When I got back the following evening, there was still no parcel. I found this weird.

‘Wouldn’t you sign for the parcel and then go and put it outside our flat?’ I said to the husband. ‘It’s odd that she just took it with no further communication.

‘In fact, how does SHE know that WE know that she’s even got it?

‘She’s effectively taken our parcel hostage!’

I went round and knocked on her door.

‘Do you have a parcel for me?’ I said.

She looked blankly for a moment, despite the fact my huge parcel was taking up most of her entrance hall.

‘Oh, that parcel,’ she said breezily. ‘Yes, it’s here.’

‘Thank you,’ I said.

The reason that I wanted the parcel fairly urgently is that it housed a new bathroom cabinet for my old rental flat down the road.

My latest tenant has moved out so I’ve been busy sorting the flat out. This loosely involves: the bi-annual chore of re-oiling my real wood worktops (note to anyone thinking about getting real wood worktops – DON’T DO IT), lovingly touching up my Farrow and Ball walls, ordering a new Brabantia bin (along with the aforementioned bathroom cabinet), and having all the carpets shampooed.

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I even went as far as buying a vase, a big bunch of flowers, and leaving a ‘welcome to your new home’ card for my new tenants.

They moved in last Saturday and I’ve heard nothing since.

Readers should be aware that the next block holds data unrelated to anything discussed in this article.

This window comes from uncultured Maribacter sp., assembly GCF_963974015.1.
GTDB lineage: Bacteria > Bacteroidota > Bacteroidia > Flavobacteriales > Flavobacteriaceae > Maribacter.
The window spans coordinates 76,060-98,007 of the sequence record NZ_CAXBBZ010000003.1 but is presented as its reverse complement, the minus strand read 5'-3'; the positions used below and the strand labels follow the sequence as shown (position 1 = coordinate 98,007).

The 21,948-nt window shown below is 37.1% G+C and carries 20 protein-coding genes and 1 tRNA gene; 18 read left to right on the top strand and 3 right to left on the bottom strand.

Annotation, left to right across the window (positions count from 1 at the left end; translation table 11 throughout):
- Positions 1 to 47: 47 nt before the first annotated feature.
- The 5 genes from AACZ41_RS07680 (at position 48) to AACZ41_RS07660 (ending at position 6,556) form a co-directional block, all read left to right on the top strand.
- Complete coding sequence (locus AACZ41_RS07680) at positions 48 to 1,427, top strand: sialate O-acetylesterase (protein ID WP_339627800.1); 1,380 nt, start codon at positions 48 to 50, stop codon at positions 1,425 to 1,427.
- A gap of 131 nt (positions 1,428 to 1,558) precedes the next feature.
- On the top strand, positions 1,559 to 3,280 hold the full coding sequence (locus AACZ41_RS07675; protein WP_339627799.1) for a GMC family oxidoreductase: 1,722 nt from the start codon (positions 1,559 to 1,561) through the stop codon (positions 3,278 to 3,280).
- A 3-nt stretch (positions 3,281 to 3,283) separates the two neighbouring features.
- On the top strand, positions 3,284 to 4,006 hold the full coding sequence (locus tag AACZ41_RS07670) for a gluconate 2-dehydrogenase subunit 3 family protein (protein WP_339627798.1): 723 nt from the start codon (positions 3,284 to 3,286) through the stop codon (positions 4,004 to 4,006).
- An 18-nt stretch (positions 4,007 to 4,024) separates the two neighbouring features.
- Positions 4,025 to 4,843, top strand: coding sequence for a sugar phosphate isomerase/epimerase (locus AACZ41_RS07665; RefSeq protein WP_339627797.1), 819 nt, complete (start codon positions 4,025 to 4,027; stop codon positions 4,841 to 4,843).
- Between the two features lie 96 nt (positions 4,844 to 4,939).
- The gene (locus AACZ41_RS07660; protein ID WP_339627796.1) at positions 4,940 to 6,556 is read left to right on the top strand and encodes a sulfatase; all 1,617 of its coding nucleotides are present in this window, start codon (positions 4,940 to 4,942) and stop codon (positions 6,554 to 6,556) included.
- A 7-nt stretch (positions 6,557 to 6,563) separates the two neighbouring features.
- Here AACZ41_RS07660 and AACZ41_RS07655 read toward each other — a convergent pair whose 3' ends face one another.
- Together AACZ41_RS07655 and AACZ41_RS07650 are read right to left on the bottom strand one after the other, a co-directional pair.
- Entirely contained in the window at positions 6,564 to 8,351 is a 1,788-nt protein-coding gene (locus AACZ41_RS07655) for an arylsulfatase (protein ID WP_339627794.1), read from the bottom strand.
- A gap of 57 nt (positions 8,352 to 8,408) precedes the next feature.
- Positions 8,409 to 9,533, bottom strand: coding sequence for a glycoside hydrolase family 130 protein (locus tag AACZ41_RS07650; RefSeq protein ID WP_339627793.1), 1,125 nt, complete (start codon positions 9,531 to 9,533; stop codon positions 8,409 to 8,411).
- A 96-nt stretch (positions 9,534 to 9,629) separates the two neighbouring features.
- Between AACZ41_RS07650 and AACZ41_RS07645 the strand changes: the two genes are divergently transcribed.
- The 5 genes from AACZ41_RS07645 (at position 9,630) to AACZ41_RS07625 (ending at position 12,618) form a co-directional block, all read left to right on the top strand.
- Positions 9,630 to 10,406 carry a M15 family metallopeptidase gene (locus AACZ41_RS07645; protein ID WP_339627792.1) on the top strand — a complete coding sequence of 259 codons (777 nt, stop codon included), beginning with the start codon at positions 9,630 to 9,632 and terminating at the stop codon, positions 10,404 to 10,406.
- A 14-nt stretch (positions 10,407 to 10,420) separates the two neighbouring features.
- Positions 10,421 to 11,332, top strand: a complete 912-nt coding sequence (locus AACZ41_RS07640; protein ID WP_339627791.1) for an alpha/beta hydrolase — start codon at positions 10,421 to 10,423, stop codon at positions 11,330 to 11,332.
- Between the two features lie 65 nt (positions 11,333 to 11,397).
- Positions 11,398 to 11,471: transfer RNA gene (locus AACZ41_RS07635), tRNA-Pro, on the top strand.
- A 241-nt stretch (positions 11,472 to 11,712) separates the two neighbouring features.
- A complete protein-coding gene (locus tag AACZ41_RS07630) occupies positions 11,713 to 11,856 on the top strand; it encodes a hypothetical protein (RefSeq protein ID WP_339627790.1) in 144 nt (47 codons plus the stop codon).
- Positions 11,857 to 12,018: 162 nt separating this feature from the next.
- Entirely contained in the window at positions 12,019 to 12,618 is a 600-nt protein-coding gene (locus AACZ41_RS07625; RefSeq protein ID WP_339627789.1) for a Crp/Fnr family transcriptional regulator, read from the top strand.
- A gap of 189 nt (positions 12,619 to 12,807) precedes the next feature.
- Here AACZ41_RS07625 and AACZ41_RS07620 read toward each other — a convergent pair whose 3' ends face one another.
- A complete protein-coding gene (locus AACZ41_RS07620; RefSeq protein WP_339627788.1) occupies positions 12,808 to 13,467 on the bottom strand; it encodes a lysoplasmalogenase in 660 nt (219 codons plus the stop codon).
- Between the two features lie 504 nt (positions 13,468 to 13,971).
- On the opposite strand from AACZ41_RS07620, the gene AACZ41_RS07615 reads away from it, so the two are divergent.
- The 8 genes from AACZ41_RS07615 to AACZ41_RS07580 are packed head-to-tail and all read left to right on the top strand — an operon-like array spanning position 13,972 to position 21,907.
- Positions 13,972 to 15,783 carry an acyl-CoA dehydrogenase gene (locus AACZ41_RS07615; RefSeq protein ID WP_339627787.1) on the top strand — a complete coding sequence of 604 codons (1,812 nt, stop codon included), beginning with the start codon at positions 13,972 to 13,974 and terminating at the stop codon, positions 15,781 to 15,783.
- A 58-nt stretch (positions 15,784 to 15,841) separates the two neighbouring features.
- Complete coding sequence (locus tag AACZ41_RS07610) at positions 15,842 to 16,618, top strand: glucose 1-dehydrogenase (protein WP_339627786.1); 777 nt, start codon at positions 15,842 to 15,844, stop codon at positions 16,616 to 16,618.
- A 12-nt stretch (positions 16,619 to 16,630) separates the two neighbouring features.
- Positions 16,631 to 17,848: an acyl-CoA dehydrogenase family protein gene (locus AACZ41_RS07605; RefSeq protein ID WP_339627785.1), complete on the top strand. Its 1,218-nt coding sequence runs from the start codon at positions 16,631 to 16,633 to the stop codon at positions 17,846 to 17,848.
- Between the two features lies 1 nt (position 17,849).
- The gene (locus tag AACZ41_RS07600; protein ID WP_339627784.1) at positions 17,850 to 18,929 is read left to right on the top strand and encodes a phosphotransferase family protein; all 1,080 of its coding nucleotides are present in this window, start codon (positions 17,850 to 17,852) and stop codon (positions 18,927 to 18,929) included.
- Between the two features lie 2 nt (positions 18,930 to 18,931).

‘Don’t you think it’s weird that they just moved in and never acknowledged the flowers and the card?’ I said to the husband.

‘Aren’t people strange?!’

A couple of days later, I drove round with the husband and sent him into the communal entrance to the flat to leave the bathroom cabinet outside the door (ready for the handyman to fix it to the wall at some point this week, the husband being unfortunately incapable of such high-level manual tasks).

While the husband was lugging the parcel up the stairs, I peered up at the window trying to work out whether my flowers were still in the cellophane in the vase, as I had left them – or not. I toyed with getting the binoculars out of the glove compartment – SuDick-style – but decided that might be a bit much.

The husband re-appeared and climbed in the passenger seat.

‘All done,’ he said.

‘Did you put your ear to the door to see if they’re actually in there?’ I said.

‘Why would I do that?’ said the husband. ‘That would be the behaviour of a mental person.’

‘To check that they’re in there!’ I said. ‘TO CHECK THEY GOT THE FLOWERS.’

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2 thoughts on “Everybody Needs Good Neighbours

  1. I knew a Dick, so to speak, and he once came back from lunch having collected plums (I think) from a tree in the car park of our science park. Knowing the pollution they could be infected with nobody was really keen to take up his offer of a plum. Didn’t stop him though. For some other unknown reason they also seemed to surround the labs, and their pollutant-billowing stacks, with schools…